Author John Batelle said "Google was a database of people’s intentions", noted Paul Guerrieria, Google’s UK agency team manager.

As such, Guerrieria said, "it was the biggest and most honest focus group."

Google has range of easy and free to use data tools:

  • Search activity
  • Google Trends
  • Trends for Marketers
  • Consumer Barometer
  • Our Mobile Planet

All found at Google Think Insights

Data tools, however, are not the same as insight tools, Guerreiria warned. To the data, you needed to add a planner with intuitive and interpretive skills.

Get with the macro and the zeitgeist

As well as granular information, data could be used to follow macro – longer-term, or cyclical shifts – and zeitgeist trends about what is hot now.

Two clients that had taken advantage of macro trends, noted Alison Lomax, Google’s industry head for creative industries, were L’Oreal and Unilever.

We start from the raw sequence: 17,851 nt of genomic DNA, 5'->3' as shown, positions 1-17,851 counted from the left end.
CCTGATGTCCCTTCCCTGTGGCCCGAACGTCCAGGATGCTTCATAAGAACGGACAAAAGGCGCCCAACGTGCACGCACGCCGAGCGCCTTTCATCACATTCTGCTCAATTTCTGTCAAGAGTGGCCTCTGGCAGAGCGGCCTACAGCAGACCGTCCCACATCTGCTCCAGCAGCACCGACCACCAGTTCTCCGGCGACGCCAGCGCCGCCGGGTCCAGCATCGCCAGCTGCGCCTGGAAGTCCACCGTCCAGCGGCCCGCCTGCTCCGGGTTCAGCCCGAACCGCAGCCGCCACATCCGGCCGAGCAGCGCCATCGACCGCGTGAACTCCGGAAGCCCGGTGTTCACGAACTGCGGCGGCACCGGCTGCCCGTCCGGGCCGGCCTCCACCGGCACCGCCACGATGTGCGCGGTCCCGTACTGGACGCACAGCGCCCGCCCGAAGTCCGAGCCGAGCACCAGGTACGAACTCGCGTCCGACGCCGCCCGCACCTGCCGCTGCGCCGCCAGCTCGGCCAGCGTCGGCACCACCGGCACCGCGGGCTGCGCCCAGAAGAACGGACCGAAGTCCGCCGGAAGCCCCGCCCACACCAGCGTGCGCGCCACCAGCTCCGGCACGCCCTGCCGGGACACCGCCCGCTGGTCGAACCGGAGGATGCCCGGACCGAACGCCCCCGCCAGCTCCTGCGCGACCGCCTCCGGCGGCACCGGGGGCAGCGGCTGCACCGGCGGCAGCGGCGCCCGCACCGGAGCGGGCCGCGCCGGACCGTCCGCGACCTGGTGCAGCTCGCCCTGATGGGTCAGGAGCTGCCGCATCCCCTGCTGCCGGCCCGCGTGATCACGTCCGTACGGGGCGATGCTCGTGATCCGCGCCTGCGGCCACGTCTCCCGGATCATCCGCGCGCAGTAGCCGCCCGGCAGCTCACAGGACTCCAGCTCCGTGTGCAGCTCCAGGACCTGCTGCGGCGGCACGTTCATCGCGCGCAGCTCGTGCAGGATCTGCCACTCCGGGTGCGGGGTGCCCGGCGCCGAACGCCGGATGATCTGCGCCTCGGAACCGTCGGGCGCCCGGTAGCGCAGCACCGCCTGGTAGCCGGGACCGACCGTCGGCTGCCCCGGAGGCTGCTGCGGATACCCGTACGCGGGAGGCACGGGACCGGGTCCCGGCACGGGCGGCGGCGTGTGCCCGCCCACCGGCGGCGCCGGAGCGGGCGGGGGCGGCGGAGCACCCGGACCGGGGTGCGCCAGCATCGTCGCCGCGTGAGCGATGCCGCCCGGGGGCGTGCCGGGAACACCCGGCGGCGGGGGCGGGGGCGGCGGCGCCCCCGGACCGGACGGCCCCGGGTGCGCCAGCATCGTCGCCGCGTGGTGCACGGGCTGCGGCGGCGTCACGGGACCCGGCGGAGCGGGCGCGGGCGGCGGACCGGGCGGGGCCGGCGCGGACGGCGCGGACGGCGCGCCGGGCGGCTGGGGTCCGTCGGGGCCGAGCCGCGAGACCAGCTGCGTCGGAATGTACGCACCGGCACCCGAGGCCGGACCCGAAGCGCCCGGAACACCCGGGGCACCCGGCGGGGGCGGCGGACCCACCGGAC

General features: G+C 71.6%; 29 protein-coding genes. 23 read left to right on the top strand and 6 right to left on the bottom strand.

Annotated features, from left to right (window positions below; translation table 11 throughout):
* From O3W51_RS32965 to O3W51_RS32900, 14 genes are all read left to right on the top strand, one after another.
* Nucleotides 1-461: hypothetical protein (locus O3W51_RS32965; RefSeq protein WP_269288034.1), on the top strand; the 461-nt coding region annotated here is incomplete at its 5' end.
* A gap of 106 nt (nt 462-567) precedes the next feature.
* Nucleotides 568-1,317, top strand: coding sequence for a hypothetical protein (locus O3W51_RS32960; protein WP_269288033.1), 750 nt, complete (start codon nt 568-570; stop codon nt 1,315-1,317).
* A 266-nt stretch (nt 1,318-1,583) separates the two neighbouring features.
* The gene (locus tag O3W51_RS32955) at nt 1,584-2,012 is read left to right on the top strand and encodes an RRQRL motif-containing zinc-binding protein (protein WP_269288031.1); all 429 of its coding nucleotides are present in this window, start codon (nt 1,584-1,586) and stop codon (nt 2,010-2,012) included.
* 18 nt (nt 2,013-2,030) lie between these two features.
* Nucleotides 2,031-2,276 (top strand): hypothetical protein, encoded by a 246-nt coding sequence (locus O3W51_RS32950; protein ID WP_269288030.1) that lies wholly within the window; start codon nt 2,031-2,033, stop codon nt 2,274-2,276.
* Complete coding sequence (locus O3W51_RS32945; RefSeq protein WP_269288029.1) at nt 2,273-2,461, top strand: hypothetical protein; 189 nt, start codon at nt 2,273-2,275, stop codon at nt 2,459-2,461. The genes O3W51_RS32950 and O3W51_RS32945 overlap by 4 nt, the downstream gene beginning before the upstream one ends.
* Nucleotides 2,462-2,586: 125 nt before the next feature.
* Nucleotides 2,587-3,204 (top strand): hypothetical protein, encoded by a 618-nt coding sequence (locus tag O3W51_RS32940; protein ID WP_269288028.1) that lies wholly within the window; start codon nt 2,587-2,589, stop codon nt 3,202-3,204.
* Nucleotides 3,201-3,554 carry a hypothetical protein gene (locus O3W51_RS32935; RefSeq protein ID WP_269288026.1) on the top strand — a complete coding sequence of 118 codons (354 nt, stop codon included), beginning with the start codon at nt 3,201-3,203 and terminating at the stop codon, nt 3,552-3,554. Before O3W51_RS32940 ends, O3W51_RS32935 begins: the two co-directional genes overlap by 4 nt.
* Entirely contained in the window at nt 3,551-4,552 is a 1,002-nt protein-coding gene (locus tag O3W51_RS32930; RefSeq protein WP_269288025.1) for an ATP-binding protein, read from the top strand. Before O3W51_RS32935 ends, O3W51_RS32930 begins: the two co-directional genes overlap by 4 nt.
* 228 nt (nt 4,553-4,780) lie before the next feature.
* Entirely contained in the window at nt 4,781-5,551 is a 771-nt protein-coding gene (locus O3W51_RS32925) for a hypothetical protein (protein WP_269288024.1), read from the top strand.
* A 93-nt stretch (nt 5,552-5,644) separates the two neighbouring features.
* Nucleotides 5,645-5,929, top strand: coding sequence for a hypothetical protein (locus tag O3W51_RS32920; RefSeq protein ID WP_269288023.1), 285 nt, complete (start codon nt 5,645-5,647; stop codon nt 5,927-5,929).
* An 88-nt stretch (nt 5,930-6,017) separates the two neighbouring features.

1. L’Oreal saw from data that dip dyeing was popular. Its insight was that there was no homecare solution to dip dyeing. It developed and launched the Ombre product (http://www.loreal-paris.co.uk/_en/_gb/minisites/dip_dye_hair_wild_ombres/product-info.aspx). Ombre hair searches then rose faster and higher than dip dye searches, giving birth to the verb ‘to ombre’.

2 . Unilever analysed haircare search, and realised that although there were millions every day, no brand owned the space. It developed the All Things Hair channel and social media sites as a destination point for consumers from which it could build a relationship and market its products. Working with video bloggers and social media talent has made it feel more authentic and credible. 

Zeitgeist trends pick up online hotspots. To take advantage of them, Lomax said, "brands need to keep their fingers on the pulse and be agile enough to respond quickly. But not a lot are and it’s a missed opportunity."

The YouTube trends service is a useful tool and a way to spot memes like the Harlem Shake or the sudden craze for screaming goat videos and searches turned into an ad by Doritos

Test and test again

Agencies and brands should not underestimate the value of testing, noted Vallis. It was better to build the right ‘it’ than build it ‘right’, he said.

Testing is a continuous, iterative process, and part of the data-hypothesis merry-go-round. 

Discussion